Chandeliers swayed and china cabinets rattled, but there were no immediate reports of injuries or serious damage as a strong earthquake shook Central California on Tuesday. The quake, which struck at 10:15 a.m. Pacific time, had a preliminary magnitude of 6.0, according to the U.S. Geological Survey.
Centered nine miles south of the farm community of Parkfield, the tremor was felt for hundreds of miles, from Sacramento to Los Angeles. Dozens of aftershocks, including one measuring 5.0 four minutes after the main quake, rattled the area throughout the day.
"It wasn't a sharp shock. It wasn't really a rolling shock either. It just sort of rumbled," said Joanne Dismuke, who felt the quake at her home about 10 miles from Parkfield. "We had a broken glass or two, but other than that, I think we're really lucky."
Two people were killed when a 6.5 quake hit nearby Paso Robles in December, the state's first fatal earthquake since the 6.7-magnitude Northridge earthquake killed 57 people in 1994.
Preliminary inspections by state and local emergency officials turned up no apparent injuries or damage caused by Tuesday's earthquake.
"If a 6.0 quake had occurred in an urban Third World country, we would have thousands of people dead," USGS spokeswoman Stephanie Hanna said. "This is earthquake country, and people know that earthquakes are going to occur here. This is a testament to the strong building codes and the personal precautions that people are taking at their homes and businesses."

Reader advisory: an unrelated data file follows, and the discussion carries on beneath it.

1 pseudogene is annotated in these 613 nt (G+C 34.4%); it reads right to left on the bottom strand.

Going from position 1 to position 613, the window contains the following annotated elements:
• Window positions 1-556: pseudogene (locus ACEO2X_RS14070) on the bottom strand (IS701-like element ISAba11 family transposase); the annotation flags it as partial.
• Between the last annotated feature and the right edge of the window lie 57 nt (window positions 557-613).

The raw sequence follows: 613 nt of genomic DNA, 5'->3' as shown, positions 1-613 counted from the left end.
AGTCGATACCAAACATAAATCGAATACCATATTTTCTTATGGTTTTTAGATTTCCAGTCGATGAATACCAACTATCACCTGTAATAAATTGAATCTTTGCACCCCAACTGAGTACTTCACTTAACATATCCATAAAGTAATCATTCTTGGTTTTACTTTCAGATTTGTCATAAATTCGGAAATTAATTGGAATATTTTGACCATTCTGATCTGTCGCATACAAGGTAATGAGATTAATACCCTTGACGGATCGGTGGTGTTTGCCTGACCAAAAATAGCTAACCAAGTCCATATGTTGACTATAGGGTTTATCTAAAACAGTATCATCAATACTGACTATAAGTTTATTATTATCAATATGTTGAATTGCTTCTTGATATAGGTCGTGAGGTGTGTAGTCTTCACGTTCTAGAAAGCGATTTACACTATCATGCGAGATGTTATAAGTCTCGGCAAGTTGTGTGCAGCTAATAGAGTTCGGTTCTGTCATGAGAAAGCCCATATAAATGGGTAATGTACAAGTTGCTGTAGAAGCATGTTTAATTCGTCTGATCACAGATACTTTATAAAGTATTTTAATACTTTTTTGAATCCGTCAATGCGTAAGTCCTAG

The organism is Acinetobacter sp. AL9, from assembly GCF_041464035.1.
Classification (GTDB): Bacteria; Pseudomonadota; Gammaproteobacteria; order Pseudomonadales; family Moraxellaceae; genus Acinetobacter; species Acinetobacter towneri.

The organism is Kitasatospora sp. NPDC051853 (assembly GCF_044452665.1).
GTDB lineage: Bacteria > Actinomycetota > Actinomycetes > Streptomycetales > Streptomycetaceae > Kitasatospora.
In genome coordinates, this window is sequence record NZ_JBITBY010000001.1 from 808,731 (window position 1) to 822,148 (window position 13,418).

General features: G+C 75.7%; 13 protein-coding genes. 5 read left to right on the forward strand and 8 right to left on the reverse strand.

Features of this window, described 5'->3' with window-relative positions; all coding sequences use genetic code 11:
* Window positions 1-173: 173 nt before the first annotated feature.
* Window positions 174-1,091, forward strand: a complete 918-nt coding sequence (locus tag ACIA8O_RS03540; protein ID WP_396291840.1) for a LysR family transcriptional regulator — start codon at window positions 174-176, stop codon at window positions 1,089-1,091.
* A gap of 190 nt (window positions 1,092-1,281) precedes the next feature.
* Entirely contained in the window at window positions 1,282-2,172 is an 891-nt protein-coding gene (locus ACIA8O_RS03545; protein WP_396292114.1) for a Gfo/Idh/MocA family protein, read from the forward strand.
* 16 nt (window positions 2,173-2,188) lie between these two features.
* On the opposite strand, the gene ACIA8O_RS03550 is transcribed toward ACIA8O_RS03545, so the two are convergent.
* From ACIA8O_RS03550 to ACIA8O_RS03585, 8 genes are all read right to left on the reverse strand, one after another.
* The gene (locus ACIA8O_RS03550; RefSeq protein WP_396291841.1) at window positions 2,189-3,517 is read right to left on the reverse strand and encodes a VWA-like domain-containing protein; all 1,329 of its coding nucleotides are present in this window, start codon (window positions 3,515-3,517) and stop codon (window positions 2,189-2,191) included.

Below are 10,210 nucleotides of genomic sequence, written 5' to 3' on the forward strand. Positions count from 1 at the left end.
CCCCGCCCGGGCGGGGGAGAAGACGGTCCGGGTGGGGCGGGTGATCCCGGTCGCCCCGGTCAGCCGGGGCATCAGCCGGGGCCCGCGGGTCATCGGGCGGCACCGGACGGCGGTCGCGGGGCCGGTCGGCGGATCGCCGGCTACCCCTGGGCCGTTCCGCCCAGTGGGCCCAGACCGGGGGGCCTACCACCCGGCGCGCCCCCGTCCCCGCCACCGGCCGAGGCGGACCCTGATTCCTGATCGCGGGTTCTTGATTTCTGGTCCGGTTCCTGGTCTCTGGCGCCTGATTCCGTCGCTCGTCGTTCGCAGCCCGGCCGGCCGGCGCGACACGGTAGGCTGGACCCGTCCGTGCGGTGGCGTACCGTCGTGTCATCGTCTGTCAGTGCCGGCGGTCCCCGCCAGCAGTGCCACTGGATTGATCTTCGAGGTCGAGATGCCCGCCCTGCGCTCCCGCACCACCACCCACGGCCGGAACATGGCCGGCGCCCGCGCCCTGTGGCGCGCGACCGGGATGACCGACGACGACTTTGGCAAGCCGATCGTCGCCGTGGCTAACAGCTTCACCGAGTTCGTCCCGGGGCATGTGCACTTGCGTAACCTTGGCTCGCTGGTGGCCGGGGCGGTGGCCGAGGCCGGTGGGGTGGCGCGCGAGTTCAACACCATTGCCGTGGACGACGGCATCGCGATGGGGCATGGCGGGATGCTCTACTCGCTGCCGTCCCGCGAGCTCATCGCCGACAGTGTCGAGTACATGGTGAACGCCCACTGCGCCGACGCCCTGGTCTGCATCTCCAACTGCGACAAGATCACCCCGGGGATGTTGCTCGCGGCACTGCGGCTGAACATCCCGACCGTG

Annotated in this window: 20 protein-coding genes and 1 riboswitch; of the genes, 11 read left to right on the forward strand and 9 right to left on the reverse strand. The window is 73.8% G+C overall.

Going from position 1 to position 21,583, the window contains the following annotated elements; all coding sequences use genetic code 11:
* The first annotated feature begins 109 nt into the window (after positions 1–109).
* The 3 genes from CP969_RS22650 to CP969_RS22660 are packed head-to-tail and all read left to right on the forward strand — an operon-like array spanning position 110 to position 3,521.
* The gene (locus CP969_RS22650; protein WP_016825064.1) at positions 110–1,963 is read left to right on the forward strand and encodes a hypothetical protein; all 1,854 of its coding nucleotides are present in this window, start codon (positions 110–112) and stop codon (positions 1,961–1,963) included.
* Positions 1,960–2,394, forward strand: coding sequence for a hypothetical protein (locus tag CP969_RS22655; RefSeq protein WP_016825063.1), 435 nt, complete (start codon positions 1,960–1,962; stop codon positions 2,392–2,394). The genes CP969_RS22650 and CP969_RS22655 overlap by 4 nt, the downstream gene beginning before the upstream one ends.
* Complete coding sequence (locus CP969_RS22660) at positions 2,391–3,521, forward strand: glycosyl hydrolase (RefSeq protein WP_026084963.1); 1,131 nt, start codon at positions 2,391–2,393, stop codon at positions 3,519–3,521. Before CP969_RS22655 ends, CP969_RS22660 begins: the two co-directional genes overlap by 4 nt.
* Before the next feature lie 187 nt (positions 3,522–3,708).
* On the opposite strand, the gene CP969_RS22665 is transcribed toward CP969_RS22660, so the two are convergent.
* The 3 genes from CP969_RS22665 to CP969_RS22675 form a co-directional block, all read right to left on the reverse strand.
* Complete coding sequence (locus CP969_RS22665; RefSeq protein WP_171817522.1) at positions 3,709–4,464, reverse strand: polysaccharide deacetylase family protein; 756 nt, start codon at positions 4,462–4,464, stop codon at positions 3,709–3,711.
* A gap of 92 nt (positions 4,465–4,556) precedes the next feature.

Located on the San Andreas fault, Parkfield, population 37, is known as the earthquake capital of California. Six similar magnitude earthquakes have been centered here -- occurring approximately once every 25 years, Hanna said.
While ongoing aftershocks unnerve residents, scientists said, the earthquake presented a unique opportunity to learn more about how seismic shakeups occur.
Because of the frequency of quakes at Parkfield, scientists set up monitoring equipment to catch a quake in action. They dubbed the project, launched in 1985, the Parkfield Experiment. A large-magnitude earthquake was expected to occur by 1988.
"It is overdue, but we finally caught it red-handed," said Susan Hough, a seismologist with the USGS in Pasadena. "Usually when earthquakes occur, we don't have equipment pointed at the fault waiting to see what happens. This will give us a much better idea of what was happening on a fault before, during and after an earthquake occurs."
Hough said data retrieved Tuesday could help scientists better understand just how earthquakes get started, which could improve their ability to predict when and where temblors will occur.